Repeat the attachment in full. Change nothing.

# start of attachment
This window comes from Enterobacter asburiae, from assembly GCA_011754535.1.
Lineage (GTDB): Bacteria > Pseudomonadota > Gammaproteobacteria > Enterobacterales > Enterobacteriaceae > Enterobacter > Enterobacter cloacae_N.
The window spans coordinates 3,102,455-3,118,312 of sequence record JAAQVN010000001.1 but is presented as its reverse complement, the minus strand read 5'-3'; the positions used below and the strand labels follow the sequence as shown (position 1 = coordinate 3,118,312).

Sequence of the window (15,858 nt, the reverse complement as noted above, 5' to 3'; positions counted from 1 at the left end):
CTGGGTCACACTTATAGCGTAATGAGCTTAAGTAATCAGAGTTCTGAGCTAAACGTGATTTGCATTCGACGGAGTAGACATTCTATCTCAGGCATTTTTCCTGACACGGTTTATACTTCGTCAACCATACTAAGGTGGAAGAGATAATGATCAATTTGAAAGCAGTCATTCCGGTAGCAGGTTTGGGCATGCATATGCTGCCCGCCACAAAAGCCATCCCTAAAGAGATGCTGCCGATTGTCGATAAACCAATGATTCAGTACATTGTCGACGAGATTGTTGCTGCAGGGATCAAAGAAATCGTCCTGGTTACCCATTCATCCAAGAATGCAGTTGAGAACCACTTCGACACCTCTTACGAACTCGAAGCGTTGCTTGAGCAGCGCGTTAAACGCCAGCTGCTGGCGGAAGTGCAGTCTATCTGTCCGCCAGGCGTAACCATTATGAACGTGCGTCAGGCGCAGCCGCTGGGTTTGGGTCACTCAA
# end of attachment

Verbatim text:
This window comes from Enterobacter asburiae, from assembly GCA_011754535.1.
Lineage (GTDB): Bacteria > Pseudomonadota > Gammaproteobacteria > Enterobacterales > Enterobacteriaceae > Enterobacter > Enterobacter cloacae_N.
The window spans coordinates 3,102,455-3,118,312 of sequence record JAAQVN010000001.1 but is presented as its reverse complement, the minus strand read 5'-3'; the positions used below and the strand labels follow the sequence as shown (position 1 = coordinate 3,118,312).

Sequence of the window (15,858 nt, the reverse complement as noted above, 5' to 3'; positions counted from 1 at the left end):
CTGGGTCACACTTATAGCGTAATGAGCTTAAGTAATCAGAGTTCTGAGCTAAACGTGATTTGCATTCGACGGAGTAGACATTCTATCTCAGGCATTTTTCCTGACACGGTTTATACTTCGTCAACCATACTAAGGTGGAAGAGATAATGATCAATTTGAAAGCAGTCATTCCGGTAGCAGGTTTGGGCATGCATATGCTGCCCGCCACAAAAGCCATCCCTAAAGAGATGCTGCCGATTGTCGATAAACCAATGATTCAGTACATTGTCGACGAGATTGTTGCTGCAGGGATCAAAGAAATCGTCCTGGTTACCCATTCATCCAAGAATGCAGTTGAGAACCACTTCGACACCTCTTACGAACTCGAAGCGTTGCTTGAGCAGCGCGTTAAACGCCAGCTGCTGGCGGAAGTGCAGTCTATCTGTCCGCCAGGCGTAACCATTATGAACGTGCGTCAGGCGCAGCCGCTGGGTTTGGGTCACTCAA